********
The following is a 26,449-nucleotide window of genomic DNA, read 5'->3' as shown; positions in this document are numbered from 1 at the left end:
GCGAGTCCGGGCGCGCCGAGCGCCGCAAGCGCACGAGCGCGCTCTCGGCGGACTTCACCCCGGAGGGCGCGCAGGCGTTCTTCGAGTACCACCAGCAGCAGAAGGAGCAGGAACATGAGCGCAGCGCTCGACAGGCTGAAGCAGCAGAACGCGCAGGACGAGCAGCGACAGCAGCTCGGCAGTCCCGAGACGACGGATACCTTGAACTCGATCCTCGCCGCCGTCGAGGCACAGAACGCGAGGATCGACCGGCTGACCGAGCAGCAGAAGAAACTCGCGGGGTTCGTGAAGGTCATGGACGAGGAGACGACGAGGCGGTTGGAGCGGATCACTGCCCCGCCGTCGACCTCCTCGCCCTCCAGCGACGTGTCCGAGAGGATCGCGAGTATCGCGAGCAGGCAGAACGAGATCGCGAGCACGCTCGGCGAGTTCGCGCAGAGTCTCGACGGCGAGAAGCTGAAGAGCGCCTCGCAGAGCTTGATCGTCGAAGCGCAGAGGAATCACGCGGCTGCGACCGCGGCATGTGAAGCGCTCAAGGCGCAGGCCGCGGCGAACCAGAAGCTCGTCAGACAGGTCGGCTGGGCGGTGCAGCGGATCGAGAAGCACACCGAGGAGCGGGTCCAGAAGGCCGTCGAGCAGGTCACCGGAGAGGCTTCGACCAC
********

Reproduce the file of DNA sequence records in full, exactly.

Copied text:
The following is a 26,449-nucleotide window of genomic DNA, read 5'->3' as shown; positions in this document are numbered from 1 at the left end:
GCGAGTCCGGGCGCGCCGAGCGCCGCAAGCGCACGAGCGCGCTCTCGGCGGACTTCACCCCGGAGGGCGCGCAGGCGTTCTTCGAGTACCACCAGCAGCAGAAGGAGCAGGAACATGAGCGCAGCGCTCGACAGGCTGAAGCAGCAGAACGCGCAGGACGAGCAGCGACAGCAGCTCGGCAGTCCCGAGACGACGGATACCTTGAACTCGATCCTCGCCGCCGTCGAGGCACAGAACGCGAGGATCGACCGGCTGACCGAGCAGCAGAAGAAACTCGCGGGGTTCGTGAAGGTCATGGACGAGGAGACGACGAGGCGGTTGGAGCGGATCACTGCCCCGCCGTCGACCTCCTCGCCCTCCAGCGACGTGTCCGAGAGGATCGCGAGTATCGCGAGCAGGCAGAACGAGATCGCGAGCACGCTCGGCGAGTTCGCGCAGAGTCTCGACGGCGAGAAGCTGAAGAGCGCCTCGCAGAGCTTGATCGTCGAAGCGCAGAGGAATCACGCGGCTGCGACCGCGGCATGTGAAGCGCTCAAGGCGCAGGCCGCGGCGAACCAGAAGCTCGTCAGACAGGTCGGCTGGGCGGTGCAGCGGATCGAGAAGCACACCGAGGAGCGGGTCCAGAAGGCCGTCGAGCAGGTCACCGGAGAGGCTTCGACCAC